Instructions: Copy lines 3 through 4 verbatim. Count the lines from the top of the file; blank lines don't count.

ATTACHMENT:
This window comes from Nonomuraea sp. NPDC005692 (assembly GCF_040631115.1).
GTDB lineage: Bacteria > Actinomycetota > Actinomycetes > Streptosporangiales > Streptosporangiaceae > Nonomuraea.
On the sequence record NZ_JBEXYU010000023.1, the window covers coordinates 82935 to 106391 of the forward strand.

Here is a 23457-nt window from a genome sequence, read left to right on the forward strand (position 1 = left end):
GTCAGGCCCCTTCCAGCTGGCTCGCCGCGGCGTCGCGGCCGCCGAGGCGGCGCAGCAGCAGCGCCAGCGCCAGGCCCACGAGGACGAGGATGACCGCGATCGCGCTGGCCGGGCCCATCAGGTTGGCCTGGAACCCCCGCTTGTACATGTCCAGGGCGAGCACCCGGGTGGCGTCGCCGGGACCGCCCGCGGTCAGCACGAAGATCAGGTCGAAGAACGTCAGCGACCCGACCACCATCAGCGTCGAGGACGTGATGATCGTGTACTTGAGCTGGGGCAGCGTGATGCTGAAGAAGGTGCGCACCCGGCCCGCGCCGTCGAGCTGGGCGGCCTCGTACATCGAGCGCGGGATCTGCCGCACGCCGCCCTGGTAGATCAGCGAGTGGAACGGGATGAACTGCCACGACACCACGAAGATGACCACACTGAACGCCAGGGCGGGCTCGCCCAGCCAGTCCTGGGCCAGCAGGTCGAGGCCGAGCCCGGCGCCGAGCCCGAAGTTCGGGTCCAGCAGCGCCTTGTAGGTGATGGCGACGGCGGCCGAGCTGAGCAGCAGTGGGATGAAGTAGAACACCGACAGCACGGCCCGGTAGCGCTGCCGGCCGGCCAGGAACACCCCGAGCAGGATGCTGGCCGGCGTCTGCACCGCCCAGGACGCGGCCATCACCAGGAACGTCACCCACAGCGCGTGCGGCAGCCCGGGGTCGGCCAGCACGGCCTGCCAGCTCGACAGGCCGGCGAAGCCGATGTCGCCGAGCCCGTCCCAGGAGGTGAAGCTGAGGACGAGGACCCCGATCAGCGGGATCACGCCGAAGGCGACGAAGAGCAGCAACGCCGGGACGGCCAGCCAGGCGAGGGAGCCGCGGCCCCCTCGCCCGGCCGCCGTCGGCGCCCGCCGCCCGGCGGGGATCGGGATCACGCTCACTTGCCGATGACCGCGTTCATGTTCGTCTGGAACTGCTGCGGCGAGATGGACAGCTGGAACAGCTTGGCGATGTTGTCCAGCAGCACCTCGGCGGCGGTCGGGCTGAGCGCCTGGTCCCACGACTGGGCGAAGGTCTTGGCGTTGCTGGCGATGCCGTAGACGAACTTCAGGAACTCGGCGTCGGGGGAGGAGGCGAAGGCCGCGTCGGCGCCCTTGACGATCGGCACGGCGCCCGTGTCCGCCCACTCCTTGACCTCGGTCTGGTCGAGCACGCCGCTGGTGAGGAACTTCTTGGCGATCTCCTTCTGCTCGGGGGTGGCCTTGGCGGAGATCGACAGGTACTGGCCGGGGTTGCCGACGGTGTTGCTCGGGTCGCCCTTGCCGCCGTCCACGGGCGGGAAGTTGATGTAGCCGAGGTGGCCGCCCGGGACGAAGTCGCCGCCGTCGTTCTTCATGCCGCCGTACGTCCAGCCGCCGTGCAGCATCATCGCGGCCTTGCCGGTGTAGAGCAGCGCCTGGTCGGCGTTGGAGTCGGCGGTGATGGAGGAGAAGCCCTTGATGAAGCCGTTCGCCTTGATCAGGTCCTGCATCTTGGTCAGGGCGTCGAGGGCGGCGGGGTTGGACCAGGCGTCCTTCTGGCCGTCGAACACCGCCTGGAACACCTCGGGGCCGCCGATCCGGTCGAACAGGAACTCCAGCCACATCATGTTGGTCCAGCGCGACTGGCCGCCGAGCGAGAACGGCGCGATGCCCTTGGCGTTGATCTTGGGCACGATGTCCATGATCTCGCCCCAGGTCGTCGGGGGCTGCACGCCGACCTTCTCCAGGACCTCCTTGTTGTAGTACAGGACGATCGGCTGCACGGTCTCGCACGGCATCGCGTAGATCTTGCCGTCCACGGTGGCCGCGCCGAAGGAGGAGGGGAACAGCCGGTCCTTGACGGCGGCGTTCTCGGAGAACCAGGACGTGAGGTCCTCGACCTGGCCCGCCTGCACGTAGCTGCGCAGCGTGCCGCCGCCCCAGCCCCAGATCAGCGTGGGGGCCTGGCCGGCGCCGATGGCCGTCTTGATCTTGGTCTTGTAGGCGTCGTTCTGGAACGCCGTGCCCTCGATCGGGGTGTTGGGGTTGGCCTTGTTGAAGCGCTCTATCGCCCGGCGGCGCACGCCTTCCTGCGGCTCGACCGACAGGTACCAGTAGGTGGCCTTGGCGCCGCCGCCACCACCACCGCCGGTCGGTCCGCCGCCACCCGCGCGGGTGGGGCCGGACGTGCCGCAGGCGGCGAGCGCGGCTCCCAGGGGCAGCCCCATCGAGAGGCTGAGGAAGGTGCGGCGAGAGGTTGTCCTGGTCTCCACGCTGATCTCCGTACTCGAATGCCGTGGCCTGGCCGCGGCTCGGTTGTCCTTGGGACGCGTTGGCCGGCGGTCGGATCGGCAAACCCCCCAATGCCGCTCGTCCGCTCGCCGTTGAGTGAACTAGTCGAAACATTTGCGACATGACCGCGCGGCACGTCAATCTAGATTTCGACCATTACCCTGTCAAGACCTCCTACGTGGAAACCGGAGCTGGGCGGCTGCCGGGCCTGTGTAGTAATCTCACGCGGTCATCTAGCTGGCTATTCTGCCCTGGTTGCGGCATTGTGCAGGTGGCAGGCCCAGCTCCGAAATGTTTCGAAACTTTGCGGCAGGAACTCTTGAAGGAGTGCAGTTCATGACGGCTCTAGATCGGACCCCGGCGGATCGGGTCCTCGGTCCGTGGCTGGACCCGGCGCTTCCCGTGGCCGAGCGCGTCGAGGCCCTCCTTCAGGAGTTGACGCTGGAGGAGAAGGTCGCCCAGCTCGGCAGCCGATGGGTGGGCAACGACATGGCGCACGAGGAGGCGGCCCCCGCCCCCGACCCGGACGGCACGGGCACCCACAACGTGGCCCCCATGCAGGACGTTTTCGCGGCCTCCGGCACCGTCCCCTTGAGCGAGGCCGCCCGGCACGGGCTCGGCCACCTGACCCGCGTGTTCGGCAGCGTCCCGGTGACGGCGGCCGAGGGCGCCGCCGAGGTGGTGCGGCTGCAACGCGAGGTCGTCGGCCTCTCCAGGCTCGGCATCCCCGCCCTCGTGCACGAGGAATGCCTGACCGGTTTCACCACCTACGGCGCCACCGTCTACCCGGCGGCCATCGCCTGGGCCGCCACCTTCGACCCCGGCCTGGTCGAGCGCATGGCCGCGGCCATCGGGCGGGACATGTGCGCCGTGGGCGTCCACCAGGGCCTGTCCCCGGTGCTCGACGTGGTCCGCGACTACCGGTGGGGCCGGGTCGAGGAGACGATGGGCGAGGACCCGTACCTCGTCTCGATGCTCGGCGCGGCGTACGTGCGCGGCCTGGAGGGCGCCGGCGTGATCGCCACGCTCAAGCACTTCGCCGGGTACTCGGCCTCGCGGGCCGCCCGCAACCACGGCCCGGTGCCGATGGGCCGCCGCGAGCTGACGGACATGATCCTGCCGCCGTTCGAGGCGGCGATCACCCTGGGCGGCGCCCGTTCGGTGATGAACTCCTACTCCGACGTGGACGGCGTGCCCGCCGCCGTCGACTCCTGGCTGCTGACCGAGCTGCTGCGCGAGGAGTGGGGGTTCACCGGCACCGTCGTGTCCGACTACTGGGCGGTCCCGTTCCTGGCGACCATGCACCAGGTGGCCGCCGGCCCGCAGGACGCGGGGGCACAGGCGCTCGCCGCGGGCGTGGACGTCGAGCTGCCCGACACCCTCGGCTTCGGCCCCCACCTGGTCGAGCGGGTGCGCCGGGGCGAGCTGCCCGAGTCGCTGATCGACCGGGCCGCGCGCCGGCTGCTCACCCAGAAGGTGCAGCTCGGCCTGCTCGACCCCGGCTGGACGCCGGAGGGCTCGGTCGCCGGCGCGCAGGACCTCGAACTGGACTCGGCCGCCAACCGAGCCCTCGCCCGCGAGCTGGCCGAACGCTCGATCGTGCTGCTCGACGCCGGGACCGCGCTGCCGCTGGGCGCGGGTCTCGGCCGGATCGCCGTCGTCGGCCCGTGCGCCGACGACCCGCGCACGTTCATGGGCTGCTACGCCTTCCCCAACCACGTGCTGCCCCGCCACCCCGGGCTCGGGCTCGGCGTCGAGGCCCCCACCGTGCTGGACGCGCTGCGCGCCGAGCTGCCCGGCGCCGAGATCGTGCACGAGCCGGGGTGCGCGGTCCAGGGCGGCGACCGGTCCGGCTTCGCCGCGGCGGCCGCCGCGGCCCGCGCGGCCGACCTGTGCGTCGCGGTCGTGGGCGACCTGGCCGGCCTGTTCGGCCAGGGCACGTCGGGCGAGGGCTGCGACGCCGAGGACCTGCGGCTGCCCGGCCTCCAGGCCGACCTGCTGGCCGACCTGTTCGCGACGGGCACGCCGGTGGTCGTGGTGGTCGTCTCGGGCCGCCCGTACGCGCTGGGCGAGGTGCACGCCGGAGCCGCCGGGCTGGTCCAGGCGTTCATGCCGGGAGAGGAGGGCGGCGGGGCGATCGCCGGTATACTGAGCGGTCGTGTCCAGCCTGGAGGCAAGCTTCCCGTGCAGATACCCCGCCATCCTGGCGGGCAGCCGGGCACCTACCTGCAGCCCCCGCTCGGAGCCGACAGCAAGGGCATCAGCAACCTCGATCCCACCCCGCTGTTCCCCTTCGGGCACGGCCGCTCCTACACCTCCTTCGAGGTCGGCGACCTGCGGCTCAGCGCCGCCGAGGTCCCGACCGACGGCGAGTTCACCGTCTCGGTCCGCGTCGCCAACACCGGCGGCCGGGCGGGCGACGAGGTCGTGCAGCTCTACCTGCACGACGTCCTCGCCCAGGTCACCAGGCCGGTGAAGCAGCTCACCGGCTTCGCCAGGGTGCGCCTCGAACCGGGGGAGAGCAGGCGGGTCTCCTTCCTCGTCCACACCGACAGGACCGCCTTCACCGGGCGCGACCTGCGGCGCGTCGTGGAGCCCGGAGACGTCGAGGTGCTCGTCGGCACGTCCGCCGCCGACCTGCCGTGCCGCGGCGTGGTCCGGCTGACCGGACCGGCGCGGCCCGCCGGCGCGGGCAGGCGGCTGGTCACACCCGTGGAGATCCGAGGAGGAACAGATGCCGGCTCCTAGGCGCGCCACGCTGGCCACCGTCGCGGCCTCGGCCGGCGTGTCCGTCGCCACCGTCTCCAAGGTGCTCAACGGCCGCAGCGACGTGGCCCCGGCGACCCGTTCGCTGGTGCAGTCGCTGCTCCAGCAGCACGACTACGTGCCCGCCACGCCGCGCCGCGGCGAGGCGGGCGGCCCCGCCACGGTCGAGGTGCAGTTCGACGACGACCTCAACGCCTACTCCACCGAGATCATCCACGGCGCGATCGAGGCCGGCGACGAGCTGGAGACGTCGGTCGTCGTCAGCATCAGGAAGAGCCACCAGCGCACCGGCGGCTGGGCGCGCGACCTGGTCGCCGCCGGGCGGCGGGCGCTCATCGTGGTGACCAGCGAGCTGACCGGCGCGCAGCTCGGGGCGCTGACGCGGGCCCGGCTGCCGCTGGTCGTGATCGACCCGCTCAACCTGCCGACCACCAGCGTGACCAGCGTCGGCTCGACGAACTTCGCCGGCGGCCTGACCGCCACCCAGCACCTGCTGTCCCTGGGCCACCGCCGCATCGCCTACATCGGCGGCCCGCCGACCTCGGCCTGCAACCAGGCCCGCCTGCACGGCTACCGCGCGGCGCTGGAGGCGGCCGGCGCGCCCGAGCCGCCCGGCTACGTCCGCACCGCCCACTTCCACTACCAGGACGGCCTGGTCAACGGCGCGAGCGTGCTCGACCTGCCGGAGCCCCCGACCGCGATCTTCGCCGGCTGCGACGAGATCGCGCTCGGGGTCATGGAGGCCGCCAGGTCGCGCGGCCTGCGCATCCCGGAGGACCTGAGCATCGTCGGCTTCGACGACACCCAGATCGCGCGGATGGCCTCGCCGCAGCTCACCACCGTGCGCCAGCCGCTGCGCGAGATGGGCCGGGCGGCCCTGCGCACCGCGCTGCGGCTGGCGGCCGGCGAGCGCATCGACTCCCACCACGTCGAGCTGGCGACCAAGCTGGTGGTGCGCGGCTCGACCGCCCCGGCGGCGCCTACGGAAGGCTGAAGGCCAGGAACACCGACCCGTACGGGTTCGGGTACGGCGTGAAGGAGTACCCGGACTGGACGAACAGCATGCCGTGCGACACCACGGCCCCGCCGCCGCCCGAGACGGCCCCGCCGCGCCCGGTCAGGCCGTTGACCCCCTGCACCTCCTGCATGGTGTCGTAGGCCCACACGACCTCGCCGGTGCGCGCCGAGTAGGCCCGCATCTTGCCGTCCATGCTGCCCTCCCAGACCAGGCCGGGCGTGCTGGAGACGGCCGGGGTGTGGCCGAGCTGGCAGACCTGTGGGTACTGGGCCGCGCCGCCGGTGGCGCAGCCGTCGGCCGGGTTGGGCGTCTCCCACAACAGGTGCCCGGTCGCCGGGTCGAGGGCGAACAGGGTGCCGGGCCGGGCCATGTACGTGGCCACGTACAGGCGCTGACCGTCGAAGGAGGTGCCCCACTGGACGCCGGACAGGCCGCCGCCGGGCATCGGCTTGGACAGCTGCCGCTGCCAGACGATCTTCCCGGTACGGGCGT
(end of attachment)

On the sequence record NZ_JBEXYU010000023.1, the window covers coordinates 82935 to 106391 of the forward strand.

Here is a 23457-nt window from a genome sequence, read left to right on the forward strand (position 1 = left end):